State Savings Arrangements Safe Harbor

Blog Post
Jan. 22, 2016

On January 15, 2016, the Asset Building Program at New America sent comments to the Office of Regulations and Interpretations at the Department of Labor regarding its proposed safe harbor rule for state savings arrangements.

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To Whom It May Concern:

We are writing to provide comments on the Department of Labor’s proposed rule regarding “Savings Arrangements Established by States for Non-Governmental Employees.”

In pursuit of the goal of enhancing retirement security for all Americans, we have previously engaged in a wide range of policy discussions. While the federal government provides over $100 billion a year in tax subsidies to encourage contributions to employer-sponsored pension and defined-contribution savings plans, the vast majority of these benefits accrue to middle- and upper-income households. A majority of low- and moderate-income Americans, especially those working part-time or for small businesses, are not even offered a tax-preferred retirement saving plan at work.

One promising way to fill this gap is to promote greater access to payroll-deduction savings plans. We believe there is great potential in creating well-designed plans that incorporate a set of automatic features that take advantage of the best insights from the field of behavioral economics. Research has clearly demonstrated that making a retirement plan available to employees through their job, while an important first step, is still not as effective as automatically enrolling those workers in a plan but allowing them to opt-out. Furthermore, automatic enrollment is popular among workers, who appreciate its convenience and simplicity. Evidence from multiple studies have shown that the right set of defaults -- including auto-enrollment, payroll deductions, and auto-escalation -- are powerful tools for promoting important policy goals, such as expanding the participation of low- and moderate-income workers in retirement savings plans. Over the past decade, thousands of employers have opted to automatically enroll their workers in 401(k) and other retirement plans. Low- and moderate-income Americans are just as likely to benefit from automatic enrollment and should not be left behind.

The Administration’s Auto-IRA proposal would create important new opportunities to save, but in the absence of federal action, we have worked with state-based efforts to expand participation and increase the savings opportunities for their citizens.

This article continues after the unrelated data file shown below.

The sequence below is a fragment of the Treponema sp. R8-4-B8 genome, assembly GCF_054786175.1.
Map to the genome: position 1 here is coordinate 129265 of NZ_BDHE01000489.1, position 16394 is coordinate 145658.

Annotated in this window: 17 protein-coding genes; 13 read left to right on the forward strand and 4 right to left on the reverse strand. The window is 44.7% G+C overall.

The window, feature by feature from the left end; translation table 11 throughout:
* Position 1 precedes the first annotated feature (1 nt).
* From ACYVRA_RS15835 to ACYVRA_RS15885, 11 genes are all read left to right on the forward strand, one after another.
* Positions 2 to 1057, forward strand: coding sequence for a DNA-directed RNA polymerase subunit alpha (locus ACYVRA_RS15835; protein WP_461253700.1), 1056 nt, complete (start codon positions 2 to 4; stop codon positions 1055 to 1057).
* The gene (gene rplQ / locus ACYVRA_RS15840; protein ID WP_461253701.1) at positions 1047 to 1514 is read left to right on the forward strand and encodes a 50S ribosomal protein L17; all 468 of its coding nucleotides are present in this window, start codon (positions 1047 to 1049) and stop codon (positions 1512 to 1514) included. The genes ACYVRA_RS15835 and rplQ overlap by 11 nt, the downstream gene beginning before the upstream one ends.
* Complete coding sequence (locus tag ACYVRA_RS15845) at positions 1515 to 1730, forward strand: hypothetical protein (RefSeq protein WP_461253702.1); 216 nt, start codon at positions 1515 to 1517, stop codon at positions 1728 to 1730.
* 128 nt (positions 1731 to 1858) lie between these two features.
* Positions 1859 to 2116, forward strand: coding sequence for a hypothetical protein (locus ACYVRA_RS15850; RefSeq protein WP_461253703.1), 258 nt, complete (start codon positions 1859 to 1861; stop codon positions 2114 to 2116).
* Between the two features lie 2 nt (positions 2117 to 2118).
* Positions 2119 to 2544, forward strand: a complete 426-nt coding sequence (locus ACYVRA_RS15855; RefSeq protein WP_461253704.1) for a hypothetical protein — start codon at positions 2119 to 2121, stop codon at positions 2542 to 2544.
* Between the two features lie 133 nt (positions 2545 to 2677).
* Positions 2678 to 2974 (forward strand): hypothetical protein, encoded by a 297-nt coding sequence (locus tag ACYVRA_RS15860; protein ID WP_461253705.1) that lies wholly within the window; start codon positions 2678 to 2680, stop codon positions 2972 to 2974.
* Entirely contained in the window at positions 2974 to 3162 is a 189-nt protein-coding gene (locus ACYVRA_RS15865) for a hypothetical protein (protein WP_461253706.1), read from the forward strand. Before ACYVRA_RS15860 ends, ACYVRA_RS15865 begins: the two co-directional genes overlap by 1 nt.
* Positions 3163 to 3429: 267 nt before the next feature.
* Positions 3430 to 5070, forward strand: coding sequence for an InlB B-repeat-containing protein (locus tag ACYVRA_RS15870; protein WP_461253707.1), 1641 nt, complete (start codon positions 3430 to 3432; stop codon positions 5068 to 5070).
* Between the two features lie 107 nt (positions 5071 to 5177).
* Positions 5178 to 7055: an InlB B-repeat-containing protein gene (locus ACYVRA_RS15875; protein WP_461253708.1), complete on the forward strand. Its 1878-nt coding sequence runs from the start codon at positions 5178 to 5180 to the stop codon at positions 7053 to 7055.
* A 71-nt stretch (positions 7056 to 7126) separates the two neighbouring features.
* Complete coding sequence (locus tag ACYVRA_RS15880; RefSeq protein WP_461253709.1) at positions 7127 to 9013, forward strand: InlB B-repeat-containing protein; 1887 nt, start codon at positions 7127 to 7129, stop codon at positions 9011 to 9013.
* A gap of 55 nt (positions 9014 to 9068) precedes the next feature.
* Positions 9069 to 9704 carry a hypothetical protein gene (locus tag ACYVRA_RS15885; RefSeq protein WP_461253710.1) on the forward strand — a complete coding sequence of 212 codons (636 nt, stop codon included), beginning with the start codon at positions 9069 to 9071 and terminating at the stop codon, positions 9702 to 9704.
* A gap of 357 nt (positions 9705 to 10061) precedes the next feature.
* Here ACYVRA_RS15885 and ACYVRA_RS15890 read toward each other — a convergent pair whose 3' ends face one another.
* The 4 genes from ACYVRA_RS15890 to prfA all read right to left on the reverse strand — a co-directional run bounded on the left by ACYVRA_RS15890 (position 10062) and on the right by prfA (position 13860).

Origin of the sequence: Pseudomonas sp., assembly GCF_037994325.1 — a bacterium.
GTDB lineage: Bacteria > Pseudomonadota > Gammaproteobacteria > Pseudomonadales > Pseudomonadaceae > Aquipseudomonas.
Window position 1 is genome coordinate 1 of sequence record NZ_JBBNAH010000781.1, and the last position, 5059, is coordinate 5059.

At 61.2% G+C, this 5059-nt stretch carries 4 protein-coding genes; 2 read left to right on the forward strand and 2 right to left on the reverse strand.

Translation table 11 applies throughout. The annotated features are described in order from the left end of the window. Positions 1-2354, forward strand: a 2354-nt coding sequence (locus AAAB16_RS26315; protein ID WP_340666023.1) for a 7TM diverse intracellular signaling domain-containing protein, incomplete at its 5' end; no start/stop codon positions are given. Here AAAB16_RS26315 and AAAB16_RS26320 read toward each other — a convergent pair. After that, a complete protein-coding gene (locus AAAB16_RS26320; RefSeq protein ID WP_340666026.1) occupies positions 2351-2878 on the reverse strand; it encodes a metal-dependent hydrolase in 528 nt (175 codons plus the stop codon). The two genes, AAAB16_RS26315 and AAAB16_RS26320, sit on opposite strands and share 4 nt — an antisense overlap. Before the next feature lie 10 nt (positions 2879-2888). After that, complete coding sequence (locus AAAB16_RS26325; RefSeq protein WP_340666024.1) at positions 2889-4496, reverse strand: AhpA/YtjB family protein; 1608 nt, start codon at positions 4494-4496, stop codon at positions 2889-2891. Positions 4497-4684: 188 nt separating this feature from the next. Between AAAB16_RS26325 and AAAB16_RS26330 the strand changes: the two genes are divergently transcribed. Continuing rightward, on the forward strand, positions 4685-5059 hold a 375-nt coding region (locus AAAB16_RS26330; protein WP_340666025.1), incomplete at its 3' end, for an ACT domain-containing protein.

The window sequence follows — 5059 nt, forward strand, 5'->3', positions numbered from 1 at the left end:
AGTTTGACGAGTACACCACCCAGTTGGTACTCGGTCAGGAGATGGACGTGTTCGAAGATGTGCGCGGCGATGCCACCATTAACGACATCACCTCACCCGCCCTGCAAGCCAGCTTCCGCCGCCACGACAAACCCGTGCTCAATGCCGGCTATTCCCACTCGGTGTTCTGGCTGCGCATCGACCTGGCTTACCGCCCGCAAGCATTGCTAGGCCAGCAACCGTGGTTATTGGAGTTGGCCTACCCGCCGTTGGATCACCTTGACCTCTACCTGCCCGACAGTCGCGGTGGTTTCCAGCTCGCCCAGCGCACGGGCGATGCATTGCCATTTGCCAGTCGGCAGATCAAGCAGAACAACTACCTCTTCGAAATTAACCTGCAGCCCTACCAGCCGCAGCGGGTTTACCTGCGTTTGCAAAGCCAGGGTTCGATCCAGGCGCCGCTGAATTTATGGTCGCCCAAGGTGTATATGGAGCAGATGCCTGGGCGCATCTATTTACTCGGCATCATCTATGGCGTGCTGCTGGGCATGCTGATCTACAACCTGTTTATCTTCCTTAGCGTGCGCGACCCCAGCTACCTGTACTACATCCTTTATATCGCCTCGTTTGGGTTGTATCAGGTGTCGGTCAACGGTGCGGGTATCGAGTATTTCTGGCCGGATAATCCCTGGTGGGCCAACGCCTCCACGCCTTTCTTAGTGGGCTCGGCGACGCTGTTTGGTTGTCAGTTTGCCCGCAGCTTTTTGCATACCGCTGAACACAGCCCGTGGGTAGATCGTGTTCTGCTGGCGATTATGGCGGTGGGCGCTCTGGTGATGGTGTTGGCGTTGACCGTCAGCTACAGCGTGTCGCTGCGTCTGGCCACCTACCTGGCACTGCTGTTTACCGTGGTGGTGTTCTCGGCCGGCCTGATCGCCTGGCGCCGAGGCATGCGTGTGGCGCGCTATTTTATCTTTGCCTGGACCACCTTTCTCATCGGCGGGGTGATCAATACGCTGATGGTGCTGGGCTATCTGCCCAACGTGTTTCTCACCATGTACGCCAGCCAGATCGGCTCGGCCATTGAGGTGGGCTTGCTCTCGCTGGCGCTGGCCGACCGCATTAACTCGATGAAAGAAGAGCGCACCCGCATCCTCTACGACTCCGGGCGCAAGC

We strongly support the Administration’s efforts under the leadership of Secretary Tom Perez to provide the legal guidance to clarify the relationship between State payroll deduction savings programs and the Employee Retirement Income Security Act of 1974 (ERISA). A safe harbor exemption from ERISA for certain State payroll deduction savings programs, which would clarify the circumstances under which these programs may be established and maintained without creating “employee benefit plans” subject to ERISA, would be a major step forward.

However, further clarification of several key provisions in the proposed rule would further reduce confusion and uncertainty, which in turn would greatly assist states in their efforts to expand retirement coverage for their low- and moderate-income workers. With changes to these administrative and operational provisions, the Proposed Safe Harbor would become an even stronger tool for States to partner with the private sector in promoting responsible payroll savings programs that fully safeguard workers’ interests and promote increased savings.

Employer Mandate §2510.3-2(h)(1)(x)

Paragraph (h)(1)(x) links a program’s ability to nudge employees into saving via auto-enrollment with a requirement that their employees must join the program; without an employer mandate, only employees who affirmatively elect to contribute may save. We are concerned that because the Proposed Safe Harbor would only apply to employers that are required by State law to participate in the payroll deduction program it would unfairly prevent others from participating. By limiting the participation of other very small employers, and even the self-employed, the potential impact of these efforts will be weakened. This approach also creates needless compliance and enforcement requirements, which will undermine achieving significant policy goals. The employer mandate provision would likely prevent states that choose not to include a mandate from establishing a payroll deduction IRA program with auto-enrollment.

We urge the Department to eliminate the employer mandate requirement and strike paragraph (h)(1)(x).